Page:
Are You Willing to Sacrifice?

Standing up like Ramona did requires strength. While it’s certainly not wise to allow narrow-minded family members to dictate your love life, ask yourself if you’re willing to be disowned, disinherited or otherwise mistreated to pursue an interracial relationship. If not, it’s best to find a mate of whom your family approves.

On the other hand, if you’re newly involved in such a relationship and only fear that your family may disapprove, consider having a sit-down conversation with your relatives about your interracial romance. Address any concerns they have about your new mate as calmly and clearly as possible. Of course, you may end up deciding to agree to disagree with your family about your relationship. Whatever you do, avoid springing your interracial romance on family members by unexpectedly inviting your new love to a family function. That could make things uncomfortable for both your family and your partner.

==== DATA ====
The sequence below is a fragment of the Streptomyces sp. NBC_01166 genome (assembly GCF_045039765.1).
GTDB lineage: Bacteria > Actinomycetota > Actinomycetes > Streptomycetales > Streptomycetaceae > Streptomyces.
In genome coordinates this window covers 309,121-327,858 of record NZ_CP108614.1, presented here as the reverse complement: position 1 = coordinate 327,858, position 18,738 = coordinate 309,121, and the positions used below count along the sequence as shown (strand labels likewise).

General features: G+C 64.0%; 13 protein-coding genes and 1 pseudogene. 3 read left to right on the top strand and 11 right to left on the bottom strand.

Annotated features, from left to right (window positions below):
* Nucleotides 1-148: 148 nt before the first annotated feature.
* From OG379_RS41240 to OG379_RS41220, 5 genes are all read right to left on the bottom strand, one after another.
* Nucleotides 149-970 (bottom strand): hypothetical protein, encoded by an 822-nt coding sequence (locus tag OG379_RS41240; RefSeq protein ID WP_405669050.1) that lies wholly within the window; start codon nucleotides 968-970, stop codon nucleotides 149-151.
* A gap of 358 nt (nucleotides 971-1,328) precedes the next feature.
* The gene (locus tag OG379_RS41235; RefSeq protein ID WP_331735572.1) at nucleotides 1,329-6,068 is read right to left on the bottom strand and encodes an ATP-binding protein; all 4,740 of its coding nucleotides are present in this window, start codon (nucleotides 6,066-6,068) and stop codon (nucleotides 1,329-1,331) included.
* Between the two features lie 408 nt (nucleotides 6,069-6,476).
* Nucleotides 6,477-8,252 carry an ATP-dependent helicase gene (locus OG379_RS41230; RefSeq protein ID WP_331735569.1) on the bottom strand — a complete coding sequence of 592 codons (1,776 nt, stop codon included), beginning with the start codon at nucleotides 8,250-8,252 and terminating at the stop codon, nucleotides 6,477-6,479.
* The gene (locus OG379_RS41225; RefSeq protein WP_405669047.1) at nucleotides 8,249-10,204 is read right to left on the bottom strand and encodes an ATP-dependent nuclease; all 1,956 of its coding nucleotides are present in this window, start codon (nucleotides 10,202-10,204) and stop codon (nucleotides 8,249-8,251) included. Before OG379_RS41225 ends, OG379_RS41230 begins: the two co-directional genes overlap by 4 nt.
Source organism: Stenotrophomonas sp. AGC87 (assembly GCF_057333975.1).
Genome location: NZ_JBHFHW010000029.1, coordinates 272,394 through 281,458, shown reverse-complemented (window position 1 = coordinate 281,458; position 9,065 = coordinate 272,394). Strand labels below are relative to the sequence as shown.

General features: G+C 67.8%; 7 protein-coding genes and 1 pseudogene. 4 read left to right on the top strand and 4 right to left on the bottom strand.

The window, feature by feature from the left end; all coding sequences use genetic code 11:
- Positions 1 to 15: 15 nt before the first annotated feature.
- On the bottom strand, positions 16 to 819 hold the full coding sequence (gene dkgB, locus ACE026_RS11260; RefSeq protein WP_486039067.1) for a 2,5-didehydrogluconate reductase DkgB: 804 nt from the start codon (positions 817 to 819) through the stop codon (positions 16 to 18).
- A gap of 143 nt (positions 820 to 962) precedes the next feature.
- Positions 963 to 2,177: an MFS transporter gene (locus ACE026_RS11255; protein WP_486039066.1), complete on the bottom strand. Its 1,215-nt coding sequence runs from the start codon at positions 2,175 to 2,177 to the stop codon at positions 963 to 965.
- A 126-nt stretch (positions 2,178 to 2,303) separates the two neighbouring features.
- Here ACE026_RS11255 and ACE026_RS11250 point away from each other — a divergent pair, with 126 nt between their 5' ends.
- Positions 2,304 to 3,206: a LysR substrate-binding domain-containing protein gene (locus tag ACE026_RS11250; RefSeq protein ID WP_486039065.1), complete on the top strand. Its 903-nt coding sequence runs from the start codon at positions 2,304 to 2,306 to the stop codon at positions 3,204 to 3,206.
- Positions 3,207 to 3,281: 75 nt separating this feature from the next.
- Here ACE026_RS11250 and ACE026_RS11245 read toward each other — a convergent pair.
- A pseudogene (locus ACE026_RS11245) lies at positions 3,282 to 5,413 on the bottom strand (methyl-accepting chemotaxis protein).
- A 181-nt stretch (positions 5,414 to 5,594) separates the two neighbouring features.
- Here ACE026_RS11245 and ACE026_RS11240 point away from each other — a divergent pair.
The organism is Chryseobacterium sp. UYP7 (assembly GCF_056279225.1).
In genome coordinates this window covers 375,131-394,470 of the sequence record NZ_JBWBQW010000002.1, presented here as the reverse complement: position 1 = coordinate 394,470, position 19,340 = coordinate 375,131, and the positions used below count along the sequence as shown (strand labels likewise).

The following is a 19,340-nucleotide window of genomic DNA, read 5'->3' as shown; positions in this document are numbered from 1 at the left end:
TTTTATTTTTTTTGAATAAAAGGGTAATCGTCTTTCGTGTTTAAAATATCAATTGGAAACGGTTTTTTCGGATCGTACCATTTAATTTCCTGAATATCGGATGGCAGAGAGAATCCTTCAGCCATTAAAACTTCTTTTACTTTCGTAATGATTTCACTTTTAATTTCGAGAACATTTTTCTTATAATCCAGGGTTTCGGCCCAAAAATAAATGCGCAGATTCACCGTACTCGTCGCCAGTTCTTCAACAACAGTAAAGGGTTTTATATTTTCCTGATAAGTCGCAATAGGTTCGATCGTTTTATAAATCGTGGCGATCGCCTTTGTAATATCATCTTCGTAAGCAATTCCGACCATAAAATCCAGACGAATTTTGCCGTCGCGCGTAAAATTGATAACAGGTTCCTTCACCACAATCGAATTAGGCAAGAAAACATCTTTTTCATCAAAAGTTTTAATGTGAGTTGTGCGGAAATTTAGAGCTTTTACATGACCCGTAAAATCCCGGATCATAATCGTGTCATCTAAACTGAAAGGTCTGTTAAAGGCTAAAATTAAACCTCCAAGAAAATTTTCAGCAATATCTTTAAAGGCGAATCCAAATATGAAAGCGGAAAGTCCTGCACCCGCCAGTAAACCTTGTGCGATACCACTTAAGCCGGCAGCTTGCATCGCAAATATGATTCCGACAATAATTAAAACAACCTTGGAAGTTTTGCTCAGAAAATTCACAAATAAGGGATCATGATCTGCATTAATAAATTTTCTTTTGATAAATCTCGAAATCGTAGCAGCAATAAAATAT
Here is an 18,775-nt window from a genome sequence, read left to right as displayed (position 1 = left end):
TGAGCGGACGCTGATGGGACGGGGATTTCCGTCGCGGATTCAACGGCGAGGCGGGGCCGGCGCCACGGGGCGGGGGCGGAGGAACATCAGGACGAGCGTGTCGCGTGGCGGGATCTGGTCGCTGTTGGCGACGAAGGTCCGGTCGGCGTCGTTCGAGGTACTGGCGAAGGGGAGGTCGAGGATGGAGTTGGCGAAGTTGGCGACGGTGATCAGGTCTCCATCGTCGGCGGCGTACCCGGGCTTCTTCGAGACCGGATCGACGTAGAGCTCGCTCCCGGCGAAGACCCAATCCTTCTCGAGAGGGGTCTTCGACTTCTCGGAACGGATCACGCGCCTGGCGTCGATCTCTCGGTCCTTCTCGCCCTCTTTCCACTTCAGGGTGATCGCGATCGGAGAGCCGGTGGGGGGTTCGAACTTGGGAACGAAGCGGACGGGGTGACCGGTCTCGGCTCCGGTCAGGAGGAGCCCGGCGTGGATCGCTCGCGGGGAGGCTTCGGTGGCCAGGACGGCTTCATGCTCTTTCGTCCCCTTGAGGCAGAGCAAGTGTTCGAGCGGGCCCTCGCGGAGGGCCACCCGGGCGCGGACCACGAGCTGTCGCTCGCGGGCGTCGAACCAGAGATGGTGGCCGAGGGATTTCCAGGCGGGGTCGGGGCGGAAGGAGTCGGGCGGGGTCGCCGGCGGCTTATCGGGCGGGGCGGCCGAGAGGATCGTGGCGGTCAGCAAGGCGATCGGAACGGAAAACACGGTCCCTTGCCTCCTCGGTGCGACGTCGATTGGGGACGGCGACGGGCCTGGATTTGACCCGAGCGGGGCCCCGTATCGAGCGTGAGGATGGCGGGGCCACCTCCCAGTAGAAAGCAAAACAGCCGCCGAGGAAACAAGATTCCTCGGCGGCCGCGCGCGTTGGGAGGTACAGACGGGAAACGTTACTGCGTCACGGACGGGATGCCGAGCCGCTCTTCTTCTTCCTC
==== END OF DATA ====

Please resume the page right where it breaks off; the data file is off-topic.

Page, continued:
Examine Your Motives

When involved in an interracial relationship, it’s also important to examine your motives for entering such a union. Reconsider the relationship if rebellion is at the root of your decision to date across color lines. Relationship author Barbara DeAngelis states in her book Are You the One for Me? (1992) that a person who consistently dates individuals with qualities diametrically opposed to those their family finds appropriate may be acting out against their parents. For example, DeAngelis describes a white Jewish woman named Brenda whose parents want her to find a white, Jewish, single, successful man. Instead, Brenda repeatedly chooses black, Christian men who are married or commitment-phobic and only sometimes professionally successful.

“The point here is not that relationships between people of different backgrounds don’t work. But if you have a pattern of choosing partners who not only don’t fulfill you but also upset your family, you are probably acting out of rebellion,” DeAngelis writes.